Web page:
Friday, November 26, 2010

Olive Grove as Garden - and the Great Ploughing Debate






When we were first looking for a house to buy in Italy I made it one of my (many) criteria that there should be olives growing there. For me this is the sign that winter can never be too cold or too long and that summer will be really warm. Having found the house with its olive grove of 200 (or there abouts - I have never managed to count exactly) trees on a steep slope the question was then whether the garden should include the olive grove and how to make transtion between them a pleasing one. Gradually I am starting to make inroads to the olive grove with shrubs and pathways so I have great hopes for the 'nature barely tamed' look that I rather like, but the management of the grove itself is (surprisingly) rather more controversial.
Traditionally, in Umbria the olives are planted a wide distance apart (due to low rainfall etc) and the spaces between are planted with arable crops, often grain. Vines were also strung between the trees. This mixed planting has a number of advantages for small farms not least of which being that it looks very attractive with the patchwork or colours and textures. Modern olive growers nowadays go for much closer spacing of the trees and a mono culture. This raises the question of what to do about the bare earth between the trees: if left uncared for there will grow up grass and weed that present a serious fire hazard and there is also the belief locally that the grass will prevent rainwater and nutirents from reaching the tree roots. So everyone ploughs the olive groves in early summer. The result? Poor dusty soil which gets washed down the hillside witht he first rains. This never happened in the old days because the interplanted crops would have stabilised the ground. If you don't plough then the local Comune comes round and does it for you and hands you the bill. There is of course a much better way: mow the grass. It looks a lot nicer; stops the soil being washed away and keeps down the fire risk. It also allows a carpet of wild flowers to bloom in spring and early summer. This approach is strongly promoted by olive expert Brian Chatterton based on his experience as a dry land agronomist (to see his excellent book on olive growing go here http://www.cottage-umbria.com/GrowingOlives.html ).
Well, when we put this to our local Cooperative, which provides the heavy duty machinery for farm work around here, their reaction was totally negative and they flatly refused to do it. 'You won't get so much as one olive from those trees if you don't plough - it's well known'. So we have had to hire in private contractors to mow the olive grove for the past two summers - the hill is too steep for our own little tractor. Last year the main olive crop failed due to a scorching May which burnt all the flowers, but the early flowering olive 'Dolce Agogia' survived and fruited extremely well - over 100 litres of oil from just a few trees. This year we had trouble harvesting on account of the never ending rain and we have had to mill the fruit in two batches. But it looks like we will have got at least 200 litres this year and the fruit is of an excellent quality, free from pests and diseases. So for us the mowing is here to stay and the olive grove is destined to become ever more a part of the garden.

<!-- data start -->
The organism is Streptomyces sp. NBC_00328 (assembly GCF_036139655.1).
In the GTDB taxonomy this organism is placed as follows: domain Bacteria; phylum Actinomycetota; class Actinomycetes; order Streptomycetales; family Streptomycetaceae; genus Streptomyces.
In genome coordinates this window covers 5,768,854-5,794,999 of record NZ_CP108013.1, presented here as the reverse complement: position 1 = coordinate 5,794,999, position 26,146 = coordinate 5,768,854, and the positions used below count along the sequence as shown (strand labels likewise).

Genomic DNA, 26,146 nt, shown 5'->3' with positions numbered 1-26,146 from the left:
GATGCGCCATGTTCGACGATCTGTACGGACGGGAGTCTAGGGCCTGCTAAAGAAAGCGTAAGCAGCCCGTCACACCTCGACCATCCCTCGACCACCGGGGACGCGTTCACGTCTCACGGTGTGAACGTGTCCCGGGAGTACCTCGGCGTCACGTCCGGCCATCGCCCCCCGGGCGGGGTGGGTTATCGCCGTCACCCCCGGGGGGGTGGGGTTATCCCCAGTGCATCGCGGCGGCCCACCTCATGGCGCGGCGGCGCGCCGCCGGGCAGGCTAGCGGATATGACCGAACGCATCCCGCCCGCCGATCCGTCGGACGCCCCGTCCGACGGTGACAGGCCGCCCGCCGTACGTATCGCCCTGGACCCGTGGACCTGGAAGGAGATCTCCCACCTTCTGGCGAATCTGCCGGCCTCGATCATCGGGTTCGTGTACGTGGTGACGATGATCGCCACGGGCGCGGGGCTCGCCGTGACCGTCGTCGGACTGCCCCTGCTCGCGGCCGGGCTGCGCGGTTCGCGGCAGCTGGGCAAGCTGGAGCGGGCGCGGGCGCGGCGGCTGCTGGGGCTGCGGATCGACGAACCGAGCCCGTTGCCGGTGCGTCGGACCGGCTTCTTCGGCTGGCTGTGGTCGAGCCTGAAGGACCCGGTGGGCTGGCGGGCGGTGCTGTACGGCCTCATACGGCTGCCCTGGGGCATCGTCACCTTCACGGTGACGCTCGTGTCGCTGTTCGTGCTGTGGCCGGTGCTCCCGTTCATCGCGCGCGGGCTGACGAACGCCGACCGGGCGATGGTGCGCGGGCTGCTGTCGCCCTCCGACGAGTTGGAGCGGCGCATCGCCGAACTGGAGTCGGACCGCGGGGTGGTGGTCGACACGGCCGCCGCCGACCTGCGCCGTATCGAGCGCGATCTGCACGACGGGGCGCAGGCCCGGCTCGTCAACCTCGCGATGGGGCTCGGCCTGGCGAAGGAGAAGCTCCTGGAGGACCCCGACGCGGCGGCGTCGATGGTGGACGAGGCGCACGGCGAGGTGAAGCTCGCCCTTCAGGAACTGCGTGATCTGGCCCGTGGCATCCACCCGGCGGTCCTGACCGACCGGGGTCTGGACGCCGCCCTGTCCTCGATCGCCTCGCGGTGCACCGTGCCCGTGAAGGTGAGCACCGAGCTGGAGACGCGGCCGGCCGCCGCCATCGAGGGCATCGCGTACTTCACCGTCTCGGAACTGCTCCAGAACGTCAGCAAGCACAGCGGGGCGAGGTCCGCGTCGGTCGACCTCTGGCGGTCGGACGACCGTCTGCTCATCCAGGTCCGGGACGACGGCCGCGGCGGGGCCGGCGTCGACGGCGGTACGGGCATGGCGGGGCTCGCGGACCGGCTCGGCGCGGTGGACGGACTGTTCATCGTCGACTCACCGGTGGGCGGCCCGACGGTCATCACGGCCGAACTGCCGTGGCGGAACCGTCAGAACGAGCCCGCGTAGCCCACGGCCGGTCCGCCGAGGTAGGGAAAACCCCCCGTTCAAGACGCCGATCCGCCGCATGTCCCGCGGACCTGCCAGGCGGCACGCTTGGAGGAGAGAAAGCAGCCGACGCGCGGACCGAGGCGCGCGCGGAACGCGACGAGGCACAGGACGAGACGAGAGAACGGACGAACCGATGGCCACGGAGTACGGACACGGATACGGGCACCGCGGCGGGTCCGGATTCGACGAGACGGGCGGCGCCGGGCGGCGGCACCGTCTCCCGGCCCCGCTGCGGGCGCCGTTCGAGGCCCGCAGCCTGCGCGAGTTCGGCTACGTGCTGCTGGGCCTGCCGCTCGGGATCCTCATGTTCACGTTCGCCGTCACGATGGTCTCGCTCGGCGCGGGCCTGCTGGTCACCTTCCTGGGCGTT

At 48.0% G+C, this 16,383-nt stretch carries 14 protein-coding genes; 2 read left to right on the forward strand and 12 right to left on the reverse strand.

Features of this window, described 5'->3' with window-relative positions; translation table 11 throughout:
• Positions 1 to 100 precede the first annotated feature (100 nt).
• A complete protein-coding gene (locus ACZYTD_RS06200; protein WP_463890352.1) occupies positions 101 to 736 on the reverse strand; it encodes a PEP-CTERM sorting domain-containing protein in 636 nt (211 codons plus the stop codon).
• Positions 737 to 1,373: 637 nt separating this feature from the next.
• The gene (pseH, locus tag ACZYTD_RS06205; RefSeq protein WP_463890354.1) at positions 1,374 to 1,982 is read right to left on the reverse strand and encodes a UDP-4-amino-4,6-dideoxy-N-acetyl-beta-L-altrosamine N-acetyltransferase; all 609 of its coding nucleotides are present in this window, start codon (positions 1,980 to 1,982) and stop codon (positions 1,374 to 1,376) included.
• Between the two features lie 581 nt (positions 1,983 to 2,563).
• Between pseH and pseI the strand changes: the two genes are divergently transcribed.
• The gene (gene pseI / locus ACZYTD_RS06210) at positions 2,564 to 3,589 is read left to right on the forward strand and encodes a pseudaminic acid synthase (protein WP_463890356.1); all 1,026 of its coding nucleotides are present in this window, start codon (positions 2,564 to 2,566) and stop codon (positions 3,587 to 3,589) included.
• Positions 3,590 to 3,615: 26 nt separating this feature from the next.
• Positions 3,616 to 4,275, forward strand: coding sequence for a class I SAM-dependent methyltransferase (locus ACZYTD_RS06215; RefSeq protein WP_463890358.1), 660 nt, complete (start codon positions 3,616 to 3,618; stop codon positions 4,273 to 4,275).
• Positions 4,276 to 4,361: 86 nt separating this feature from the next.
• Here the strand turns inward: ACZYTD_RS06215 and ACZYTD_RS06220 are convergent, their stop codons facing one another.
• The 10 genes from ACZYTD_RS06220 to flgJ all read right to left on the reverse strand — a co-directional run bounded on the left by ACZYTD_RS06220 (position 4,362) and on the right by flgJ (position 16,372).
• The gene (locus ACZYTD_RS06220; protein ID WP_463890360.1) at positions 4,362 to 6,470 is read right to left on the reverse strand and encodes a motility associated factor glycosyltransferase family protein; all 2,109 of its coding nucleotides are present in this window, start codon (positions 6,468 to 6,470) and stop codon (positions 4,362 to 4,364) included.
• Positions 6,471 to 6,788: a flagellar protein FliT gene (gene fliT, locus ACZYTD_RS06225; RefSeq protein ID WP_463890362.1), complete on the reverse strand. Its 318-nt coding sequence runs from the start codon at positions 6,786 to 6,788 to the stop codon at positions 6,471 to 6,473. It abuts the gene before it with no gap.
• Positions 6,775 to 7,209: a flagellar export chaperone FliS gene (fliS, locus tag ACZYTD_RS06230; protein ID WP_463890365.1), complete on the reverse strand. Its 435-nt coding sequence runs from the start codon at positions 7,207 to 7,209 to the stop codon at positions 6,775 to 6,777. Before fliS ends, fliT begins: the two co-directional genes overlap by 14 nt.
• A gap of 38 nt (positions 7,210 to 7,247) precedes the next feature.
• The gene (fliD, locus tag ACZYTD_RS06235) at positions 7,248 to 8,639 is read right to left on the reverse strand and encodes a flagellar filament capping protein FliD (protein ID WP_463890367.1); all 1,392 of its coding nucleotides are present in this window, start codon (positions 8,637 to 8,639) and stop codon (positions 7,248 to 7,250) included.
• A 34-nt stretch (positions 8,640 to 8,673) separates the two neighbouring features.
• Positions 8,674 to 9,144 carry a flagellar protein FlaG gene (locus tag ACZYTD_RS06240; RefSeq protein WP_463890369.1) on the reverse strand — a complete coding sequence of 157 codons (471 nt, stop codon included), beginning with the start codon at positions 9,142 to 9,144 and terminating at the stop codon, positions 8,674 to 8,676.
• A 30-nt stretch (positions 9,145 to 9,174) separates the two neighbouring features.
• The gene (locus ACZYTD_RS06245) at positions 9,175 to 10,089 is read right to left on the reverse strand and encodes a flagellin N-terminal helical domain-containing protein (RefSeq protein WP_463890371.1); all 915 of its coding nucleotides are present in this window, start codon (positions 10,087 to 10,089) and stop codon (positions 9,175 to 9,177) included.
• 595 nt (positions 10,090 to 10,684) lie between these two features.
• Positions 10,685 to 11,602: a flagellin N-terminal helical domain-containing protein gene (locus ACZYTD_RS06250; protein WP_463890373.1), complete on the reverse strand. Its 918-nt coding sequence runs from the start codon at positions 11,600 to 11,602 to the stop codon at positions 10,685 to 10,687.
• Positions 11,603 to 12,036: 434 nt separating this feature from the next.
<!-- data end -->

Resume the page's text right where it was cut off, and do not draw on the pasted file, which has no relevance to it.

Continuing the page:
Y

7 comments:

Carol said...

How satisfying it must be to have one's own olive grove! To have fresh olive oil!! Sounds like you have a solution to your problem.

Patty said...

Good for you for sticking to your plan. Grass is just fine under the trees, doesn't take away that much moisture, no need for herbicides etc. The ploughing just opens the soil to problems like hurting the soil structure. All things you are aware of I am sure.

Elephant's Eye said...

Over the recent years of ploughing has the olive oil production declined generally? Losing the topsoil and the mulched in moisture must make a huge difference. 'Granpa' must remember when this farm produced ... litres of oil!

Yvonne said...

An interesting question ... infact the decline in soil condition has been compensated by modern technology and chemical fertilizers. Nowadays the olive crop is picked in a matters of days and milled almost immediately whereas in the past the process would have taken several months, thus the yield has, if anything, improved. But the destruction of the soil structure will start to catch up with them sooner or later. Already the nitrogen run-off has pretty much killed the nearby lake.
Y

My Hesperides Garden said...

Good for you Yvonne, destroying topsoil is the number one problem for farmers and ploughing in the way they do around the trees can only do harm. Our oil wasn't so good this year (we only have 18 trees). We'll try some biological prevension next year.

Kerry Hand said...

Here in New Zealand all of the olive groves are mown. Don't see any ploughing at all.

Stella said...

Intensive farming will be our undoing.